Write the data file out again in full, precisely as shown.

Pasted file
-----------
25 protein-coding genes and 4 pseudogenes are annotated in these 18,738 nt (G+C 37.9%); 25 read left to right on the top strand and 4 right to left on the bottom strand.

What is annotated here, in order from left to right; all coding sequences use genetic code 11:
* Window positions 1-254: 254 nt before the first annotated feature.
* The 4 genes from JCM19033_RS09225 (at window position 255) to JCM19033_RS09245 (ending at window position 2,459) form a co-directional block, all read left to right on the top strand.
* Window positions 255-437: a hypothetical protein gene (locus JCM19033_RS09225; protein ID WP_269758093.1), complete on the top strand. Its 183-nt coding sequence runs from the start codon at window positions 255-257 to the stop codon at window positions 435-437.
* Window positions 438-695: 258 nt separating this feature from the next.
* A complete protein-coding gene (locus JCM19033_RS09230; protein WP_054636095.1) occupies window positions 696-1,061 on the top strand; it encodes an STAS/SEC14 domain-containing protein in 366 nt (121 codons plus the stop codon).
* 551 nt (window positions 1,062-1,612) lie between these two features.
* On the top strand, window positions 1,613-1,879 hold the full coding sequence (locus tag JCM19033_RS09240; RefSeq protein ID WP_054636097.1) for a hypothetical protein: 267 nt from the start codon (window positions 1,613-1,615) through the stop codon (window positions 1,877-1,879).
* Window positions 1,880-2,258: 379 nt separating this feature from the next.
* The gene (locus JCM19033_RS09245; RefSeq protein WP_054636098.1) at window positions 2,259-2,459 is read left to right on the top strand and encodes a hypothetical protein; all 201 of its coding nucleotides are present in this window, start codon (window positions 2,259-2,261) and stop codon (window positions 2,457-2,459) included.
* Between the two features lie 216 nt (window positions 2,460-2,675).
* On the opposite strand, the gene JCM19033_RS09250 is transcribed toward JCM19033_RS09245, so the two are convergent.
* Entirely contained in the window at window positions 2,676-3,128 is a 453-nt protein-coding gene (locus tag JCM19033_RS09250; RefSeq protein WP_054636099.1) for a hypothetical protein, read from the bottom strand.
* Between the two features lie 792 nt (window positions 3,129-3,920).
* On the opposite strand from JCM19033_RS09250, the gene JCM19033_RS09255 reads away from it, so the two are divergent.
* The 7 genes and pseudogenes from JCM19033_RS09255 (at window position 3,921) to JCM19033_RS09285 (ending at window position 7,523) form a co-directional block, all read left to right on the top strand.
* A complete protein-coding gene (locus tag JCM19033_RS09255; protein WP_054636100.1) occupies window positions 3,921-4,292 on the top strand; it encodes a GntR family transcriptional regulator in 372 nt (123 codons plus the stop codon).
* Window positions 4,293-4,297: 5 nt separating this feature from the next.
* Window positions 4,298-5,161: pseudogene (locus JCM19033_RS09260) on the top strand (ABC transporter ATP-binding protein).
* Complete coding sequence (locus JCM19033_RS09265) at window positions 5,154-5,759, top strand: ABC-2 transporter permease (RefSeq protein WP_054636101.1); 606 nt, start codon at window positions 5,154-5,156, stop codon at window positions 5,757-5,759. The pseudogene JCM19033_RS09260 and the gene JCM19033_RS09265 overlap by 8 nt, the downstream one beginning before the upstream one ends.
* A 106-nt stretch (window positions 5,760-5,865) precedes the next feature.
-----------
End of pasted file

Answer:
25 protein-coding genes and 4 pseudogenes are annotated in these 18,738 nt (G+C 37.9%); 25 read left to right on the top strand and 4 right to left on the bottom strand.

What is annotated here, in order from left to right; all coding sequences use genetic code 11:
* Window positions 1-254: 254 nt before the first annotated feature.
* The 4 genes from JCM19033_RS09225 (at window position 255) to JCM19033_RS09245 (ending at window position 2,459) form a co-directional block, all read left to right on the top strand.
* Window positions 255-437: a hypothetical protein gene (locus JCM19033_RS09225; protein ID WP_269758093.1), complete on the top strand. Its 183-nt coding sequence runs from the start codon at window positions 255-257 to the stop codon at window positions 435-437.
* Window positions 438-695: 258 nt separating this feature from the next.
* A complete protein-coding gene (locus JCM19033_RS09230; protein WP_054636095.1) occupies window positions 696-1,061 on the top strand; it encodes an STAS/SEC14 domain-containing protein in 366 nt (121 codons plus the stop codon).
* 551 nt (window positions 1,062-1,612) lie between these two features.
* On the top strand, window positions 1,613-1,879 hold the full coding sequence (locus tag JCM19033_RS09240; RefSeq protein ID WP_054636097.1) for a hypothetical protein: 267 nt from the start codon (window positions 1,613-1,615) through the stop codon (window positions 1,877-1,879).
* Window positions 1,880-2,258: 379 nt separating this feature from the next.
* The gene (locus JCM19033_RS09245; RefSeq protein WP_054636098.1) at window positions 2,259-2,459 is read left to right on the top strand and encodes a hypothetical protein; all 201 of its coding nucleotides are present in this window, start codon (window positions 2,259-2,261) and stop codon (window positions 2,457-2,459) included.
* Between the two features lie 216 nt (window positions 2,460-2,675).
* On the opposite strand, the gene JCM19033_RS09250 is transcribed toward JCM19033_RS09245, so the two are convergent.
* Entirely contained in the window at window positions 2,676-3,128 is a 453-nt protein-coding gene (locus tag JCM19033_RS09250; RefSeq protein WP_054636099.1) for a hypothetical protein, read from the bottom strand.
* Between the two features lie 792 nt (window positions 3,129-3,920).
* On the opposite strand from JCM19033_RS09250, the gene JCM19033_RS09255 reads away from it, so the two are divergent.
* The 7 genes and pseudogenes from JCM19033_RS09255 (at window position 3,921) to JCM19033_RS09285 (ending at window position 7,523) form a co-directional block, all read left to right on the top strand.
* A complete protein-coding gene (locus tag JCM19033_RS09255; protein WP_054636100.1) occupies window positions 3,921-4,292 on the top strand; it encodes a GntR family transcriptional regulator in 372 nt (123 codons plus the stop codon).
* Window positions 4,293-4,297: 5 nt separating this feature from the next.
* Window positions 4,298-5,161: pseudogene (locus JCM19033_RS09260) on the top strand (ABC transporter ATP-binding protein).
* Complete coding sequence (locus JCM19033_RS09265) at window positions 5,154-5,759, top strand: ABC-2 transporter permease (RefSeq protein WP_054636101.1); 606 nt, start codon at window positions 5,154-5,156, stop codon at window positions 5,757-5,759. The pseudogene JCM19033_RS09260 and the gene JCM19033_RS09265 overlap by 8 nt, the downstream one beginning before the upstream one ends.
* A 106-nt stretch (window positions 5,760-5,865) precedes the next feature.